A nice oyster is still attached to the coral surface. Oyster shells are made of calcite and so are usually preserved very well. You can also see holes in the coral made by boring bivalves and given the name Gastrochaenolites. One of the bivalve borings is in a raised lump of the coral (center top of the image). This is reaction tissue built by the coral in response to the invading bivalve, a clear indication that some of the boring took place while the coral was alive. Most of the corals in the Matmor Formation are heavily bored by bivalves.
The Matmor Formation is exposed only in the cavity of Hamakhtesh Hagadol. Here it is about 100 meters thick and consists mostly fossiliferous marls and sponge-coral patch reefs. (One of the previous Fossils of the Week is a thecideide brachiopod attached to corals like the one above.) The Matmor sediments were deposited on a shallow marine ramp near the Middle Jurassic equator. It is this equatorial deposition that makes the Matmor such an interesting subject for paleoecological analysis. Most other described Jurassic faunas are in Europe and North America, and they were all formed under more temperate conditions.
Pandey, D.K., Ahmad, F. and Fürsich, F.T. 2000. Middle Jurassic scleractinian corals from northwestern Jordan. Beringeria 27: 3-29.
Wilson, M.A., Feldman, H.R., Bowen, J.C., and Avni, Y. 2008. A new equatorial, very shallow marine sclerozoan fauna from the Middle Jurassic (late Callovian) of southern Israel. Palaeogeography, Palaeoclimatology, Palaeoecology 263: 24-29.
Wilson, M.A., Feldman, H.R. and Krivicich, E.B. 2010. Bioerosion in an equatorial Middle Jurassic coral-sponge reef community (Callovian, Matmor Formation, southern Israel). Palaeogeography, Palaeoclimatology, Palaeoecology 289: 93-101.
Mark Wilson October 31st, 2010
DENVER, COLORADO — How I very much enjoy those few minutes AFTER giving a presentation, especially a Geological Society of America talk. That sense of renewed life, the rush of completing a task which was months in preparation, and the step back into the inviting shadows of the lecture room. I’ll just repeat my first and last slides below, and then link to the abstract. You will, I hope, see the joke in my blog post title!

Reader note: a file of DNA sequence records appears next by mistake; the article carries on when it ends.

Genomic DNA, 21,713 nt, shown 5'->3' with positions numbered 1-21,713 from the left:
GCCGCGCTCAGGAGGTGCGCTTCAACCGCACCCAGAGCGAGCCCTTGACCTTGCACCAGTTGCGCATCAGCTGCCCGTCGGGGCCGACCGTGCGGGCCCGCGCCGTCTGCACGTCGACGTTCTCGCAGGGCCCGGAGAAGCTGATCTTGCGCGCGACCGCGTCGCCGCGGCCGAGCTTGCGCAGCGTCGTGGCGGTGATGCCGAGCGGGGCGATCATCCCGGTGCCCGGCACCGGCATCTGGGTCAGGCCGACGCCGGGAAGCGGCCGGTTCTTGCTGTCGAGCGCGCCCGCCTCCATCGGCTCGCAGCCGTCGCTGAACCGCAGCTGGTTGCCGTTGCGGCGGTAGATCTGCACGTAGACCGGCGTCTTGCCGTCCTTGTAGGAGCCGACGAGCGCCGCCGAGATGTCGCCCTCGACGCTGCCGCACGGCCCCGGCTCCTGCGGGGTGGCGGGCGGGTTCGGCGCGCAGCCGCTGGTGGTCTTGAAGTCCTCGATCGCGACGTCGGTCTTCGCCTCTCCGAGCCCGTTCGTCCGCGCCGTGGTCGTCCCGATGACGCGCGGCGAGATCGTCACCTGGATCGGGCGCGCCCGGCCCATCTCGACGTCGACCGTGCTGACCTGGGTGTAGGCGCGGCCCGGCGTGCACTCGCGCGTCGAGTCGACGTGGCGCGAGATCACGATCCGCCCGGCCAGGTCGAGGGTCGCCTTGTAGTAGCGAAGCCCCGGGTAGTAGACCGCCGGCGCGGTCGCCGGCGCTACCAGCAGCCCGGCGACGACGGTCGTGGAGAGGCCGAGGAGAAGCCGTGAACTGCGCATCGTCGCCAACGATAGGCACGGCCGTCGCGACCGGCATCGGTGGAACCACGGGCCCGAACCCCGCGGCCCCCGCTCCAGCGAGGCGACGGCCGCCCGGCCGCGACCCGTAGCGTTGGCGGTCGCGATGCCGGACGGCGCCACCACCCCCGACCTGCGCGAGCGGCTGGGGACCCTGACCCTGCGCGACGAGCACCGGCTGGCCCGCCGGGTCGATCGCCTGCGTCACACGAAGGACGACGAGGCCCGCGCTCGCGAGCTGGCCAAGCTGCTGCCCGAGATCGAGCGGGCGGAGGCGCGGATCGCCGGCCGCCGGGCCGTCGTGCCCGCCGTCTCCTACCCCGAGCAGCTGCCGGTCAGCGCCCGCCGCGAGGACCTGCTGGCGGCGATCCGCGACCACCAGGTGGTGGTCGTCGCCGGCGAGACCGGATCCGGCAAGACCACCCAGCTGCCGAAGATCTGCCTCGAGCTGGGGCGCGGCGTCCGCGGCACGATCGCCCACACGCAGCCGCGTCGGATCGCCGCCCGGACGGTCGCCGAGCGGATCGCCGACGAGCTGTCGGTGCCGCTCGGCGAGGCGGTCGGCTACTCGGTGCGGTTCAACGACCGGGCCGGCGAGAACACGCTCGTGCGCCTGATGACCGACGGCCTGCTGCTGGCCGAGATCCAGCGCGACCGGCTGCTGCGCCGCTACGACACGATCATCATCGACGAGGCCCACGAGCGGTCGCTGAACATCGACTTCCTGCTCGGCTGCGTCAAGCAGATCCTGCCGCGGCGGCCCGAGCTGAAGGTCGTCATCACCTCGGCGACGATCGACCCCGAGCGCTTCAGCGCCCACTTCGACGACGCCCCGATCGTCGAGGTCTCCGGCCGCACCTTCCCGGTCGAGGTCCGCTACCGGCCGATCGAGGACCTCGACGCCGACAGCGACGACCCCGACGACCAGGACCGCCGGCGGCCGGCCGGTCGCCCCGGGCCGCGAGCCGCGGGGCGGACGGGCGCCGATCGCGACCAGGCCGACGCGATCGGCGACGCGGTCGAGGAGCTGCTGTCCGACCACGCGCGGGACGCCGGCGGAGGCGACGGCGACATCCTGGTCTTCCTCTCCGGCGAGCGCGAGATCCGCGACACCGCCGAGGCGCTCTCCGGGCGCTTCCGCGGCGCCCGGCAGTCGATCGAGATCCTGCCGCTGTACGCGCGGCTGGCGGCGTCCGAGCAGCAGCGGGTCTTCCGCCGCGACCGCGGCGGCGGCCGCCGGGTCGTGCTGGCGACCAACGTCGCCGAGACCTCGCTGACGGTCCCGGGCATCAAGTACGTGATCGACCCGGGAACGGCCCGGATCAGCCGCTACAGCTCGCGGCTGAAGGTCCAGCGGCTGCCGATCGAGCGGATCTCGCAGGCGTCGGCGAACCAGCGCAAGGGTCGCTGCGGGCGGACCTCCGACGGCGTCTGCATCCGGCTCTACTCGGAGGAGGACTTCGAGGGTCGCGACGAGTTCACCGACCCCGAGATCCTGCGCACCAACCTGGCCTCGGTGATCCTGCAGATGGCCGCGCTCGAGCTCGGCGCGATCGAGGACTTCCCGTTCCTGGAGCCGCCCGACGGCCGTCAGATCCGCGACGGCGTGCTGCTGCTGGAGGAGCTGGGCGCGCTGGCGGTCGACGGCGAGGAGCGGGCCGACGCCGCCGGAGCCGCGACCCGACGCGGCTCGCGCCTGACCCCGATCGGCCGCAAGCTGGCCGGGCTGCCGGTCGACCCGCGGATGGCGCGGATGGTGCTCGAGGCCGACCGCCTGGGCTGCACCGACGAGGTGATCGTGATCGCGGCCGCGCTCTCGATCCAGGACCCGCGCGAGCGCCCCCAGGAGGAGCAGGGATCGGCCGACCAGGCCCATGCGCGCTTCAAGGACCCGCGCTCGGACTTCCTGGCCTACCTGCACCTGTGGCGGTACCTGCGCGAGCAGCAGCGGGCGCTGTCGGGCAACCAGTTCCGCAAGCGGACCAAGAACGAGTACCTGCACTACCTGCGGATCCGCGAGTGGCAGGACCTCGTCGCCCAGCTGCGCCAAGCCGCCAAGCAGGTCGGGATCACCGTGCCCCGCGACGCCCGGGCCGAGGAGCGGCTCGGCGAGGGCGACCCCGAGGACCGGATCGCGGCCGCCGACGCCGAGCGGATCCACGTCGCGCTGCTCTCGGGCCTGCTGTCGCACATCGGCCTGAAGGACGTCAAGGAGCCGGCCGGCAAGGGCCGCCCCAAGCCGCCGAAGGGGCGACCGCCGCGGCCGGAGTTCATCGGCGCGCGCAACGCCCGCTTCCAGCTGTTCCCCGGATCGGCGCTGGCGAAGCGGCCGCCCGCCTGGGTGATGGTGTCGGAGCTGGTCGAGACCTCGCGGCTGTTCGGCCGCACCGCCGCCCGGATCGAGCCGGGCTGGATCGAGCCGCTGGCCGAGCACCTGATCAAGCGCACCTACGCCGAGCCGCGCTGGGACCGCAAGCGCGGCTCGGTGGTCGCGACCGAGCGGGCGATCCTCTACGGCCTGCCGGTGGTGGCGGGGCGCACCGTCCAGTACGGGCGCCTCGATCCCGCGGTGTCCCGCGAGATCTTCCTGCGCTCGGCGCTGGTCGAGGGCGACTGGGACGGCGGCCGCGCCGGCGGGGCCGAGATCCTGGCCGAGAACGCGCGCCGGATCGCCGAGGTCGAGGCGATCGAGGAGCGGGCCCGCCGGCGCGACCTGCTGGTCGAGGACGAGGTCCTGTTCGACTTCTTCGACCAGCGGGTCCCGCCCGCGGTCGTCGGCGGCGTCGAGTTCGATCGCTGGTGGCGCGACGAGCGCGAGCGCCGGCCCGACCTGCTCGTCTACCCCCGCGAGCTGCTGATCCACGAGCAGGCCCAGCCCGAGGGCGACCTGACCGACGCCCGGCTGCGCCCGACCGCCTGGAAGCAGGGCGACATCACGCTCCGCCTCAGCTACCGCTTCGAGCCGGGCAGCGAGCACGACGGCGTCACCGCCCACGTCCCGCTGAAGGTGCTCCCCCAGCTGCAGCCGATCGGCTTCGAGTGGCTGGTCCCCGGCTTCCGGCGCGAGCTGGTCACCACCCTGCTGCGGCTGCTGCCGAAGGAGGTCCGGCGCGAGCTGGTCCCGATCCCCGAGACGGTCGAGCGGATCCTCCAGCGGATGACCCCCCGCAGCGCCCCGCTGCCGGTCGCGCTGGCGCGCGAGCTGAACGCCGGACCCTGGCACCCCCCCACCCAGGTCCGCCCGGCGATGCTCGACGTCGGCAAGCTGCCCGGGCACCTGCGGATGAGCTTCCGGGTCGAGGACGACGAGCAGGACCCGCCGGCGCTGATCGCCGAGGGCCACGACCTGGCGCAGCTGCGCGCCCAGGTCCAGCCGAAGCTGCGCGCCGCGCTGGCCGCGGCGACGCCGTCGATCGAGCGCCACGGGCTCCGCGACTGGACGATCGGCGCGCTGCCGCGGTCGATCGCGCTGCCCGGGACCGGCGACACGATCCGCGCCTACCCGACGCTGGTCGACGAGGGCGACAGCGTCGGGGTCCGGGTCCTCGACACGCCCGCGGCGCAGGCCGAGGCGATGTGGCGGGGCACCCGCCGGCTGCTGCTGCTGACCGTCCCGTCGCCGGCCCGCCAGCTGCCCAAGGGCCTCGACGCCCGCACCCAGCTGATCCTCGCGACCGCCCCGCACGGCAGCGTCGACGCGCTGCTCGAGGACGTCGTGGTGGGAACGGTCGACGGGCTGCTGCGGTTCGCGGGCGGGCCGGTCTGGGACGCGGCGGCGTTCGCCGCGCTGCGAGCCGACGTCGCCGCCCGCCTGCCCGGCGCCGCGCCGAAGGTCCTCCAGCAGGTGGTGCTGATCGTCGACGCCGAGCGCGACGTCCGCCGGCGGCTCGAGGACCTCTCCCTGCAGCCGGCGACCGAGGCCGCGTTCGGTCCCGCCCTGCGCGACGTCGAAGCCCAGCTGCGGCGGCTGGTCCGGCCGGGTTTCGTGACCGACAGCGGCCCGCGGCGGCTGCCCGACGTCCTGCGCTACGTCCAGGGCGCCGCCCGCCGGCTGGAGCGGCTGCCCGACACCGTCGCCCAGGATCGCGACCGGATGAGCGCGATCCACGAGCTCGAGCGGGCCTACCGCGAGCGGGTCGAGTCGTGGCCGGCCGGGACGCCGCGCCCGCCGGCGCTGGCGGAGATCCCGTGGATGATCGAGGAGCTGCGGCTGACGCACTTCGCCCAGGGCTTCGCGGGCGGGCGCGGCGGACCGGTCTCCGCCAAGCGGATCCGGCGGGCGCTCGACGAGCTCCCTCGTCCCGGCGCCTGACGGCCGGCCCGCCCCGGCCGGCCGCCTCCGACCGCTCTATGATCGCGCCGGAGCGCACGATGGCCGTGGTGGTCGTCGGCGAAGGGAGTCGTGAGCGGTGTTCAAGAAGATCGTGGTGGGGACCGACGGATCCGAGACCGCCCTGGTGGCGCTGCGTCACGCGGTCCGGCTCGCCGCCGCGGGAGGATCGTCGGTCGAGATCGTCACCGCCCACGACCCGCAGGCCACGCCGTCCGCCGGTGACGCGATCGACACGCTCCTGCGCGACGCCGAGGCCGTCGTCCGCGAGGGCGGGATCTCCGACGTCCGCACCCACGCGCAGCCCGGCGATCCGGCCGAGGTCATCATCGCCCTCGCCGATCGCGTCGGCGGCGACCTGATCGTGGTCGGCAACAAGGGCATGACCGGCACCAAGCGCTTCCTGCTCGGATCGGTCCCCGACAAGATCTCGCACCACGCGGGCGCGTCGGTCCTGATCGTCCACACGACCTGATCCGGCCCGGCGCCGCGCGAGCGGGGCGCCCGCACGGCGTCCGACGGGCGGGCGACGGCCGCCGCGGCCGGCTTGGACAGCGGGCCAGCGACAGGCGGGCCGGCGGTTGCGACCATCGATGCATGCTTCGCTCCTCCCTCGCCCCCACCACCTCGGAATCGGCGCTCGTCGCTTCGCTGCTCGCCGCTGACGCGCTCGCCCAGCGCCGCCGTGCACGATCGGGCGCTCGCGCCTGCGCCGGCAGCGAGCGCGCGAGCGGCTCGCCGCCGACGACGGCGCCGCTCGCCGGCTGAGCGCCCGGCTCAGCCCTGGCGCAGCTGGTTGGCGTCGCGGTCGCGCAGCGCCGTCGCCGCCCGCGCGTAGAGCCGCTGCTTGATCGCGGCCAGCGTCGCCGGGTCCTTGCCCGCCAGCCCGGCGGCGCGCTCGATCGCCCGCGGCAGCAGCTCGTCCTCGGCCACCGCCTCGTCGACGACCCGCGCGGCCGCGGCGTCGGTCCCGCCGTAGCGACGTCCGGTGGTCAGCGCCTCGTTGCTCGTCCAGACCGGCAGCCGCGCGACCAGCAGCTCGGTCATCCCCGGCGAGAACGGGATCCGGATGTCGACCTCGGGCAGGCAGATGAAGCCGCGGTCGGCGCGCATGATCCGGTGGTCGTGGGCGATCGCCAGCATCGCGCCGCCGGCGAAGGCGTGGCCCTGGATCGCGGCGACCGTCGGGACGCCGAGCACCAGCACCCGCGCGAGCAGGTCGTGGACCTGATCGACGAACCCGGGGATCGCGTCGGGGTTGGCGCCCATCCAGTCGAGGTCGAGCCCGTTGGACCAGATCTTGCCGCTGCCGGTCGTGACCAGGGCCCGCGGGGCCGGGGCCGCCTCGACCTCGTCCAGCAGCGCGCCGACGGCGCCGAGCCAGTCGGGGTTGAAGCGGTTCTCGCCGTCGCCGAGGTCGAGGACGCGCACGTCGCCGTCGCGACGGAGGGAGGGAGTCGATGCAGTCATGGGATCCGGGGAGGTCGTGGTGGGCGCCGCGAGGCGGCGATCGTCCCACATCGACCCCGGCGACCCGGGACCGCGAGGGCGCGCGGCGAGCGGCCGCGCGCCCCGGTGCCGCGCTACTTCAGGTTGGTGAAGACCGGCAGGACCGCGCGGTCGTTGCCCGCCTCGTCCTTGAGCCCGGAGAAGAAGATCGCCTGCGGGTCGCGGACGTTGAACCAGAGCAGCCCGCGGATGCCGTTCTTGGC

Mark Wilson September 21st, 2010
WOOSTER, OHIO–That may not be the most exciting title I could choose, but it was a fun project nonetheless. My Estonian colleague Olev Vinn and I have a paper in the latest issue of Neues Jahrbuch für Geologie und Paläontologie – Abhandlungen describing an assemblage of sabellid and polychaete tubeworms from the Middle Jurassic (Callovian) of the Negev in southern Israel. This tubeworm fauna is the first described from equatorial waters in the Jurassic, and there is none like it in the modern world. Our work here is part of a larger project to understand the evolution of tube-dwelling invertebrates.
Introducing a new species to the world through the paleontological literature is a privilege and pleasure. Inconsequential it may be in a larger frame, but a fragment of nature has been brought to the light for the first time since it left the stage millions of years ago. What we know about life has been increased a tiny bit, and there is a new creature to enjoy.
Mark Wilson June 15th, 2010
MITZPE RAMON, ISRAEL — Today we traveled northeast of Mitzpe Ramon to Makhtesh Gadol (“The Large Crater”) to look at some Jurassic fossils in the Matmor Formation. I had to take a few photographs and collect some cool crinoids there, but otherwise it was a kind of busman’s holiday for us. The Matmor Formation preserves a tropical marine fauna with loads of mollusks, echinoderms, brachiopods, sponges and corals. Several sets of Wooster students have worked here, and our friend Yoav still refers to stratigraphic sections by Wooster student names: Jeff, Elyssa, Sophie and Meredith. In fact the most important stratigraphic unit in the Matmor we know as “Meredith-1″. It was a fitting place to end our Wooster 2010 Israel fieldwork.
Mark Wilson June 14th, 2010
MITZPE RAMON, ISRAEL — We spent our last Cretaceous field day in our section of the Zihor and Menuha Formations just south of Makhtesh Ramon. It is a complicated place because of tectonic activity from the Late Cretaceous on, so we spent a lot of time tossing measuring tape off cliff edges to calculate unit thicknesses. The most exciting moment was when two Israeli fighter jets flew very low through a little pass in which we were working. The sudden noise and blast of air nearly knocked us down.
We finished our sections, collected our last samples, and headed back to our little house in the afternoon. Tomorrow we will visit Makhtesh Gadol to the northeast to look at Jurassic rocks which have been studied by previous sets of Wooster students.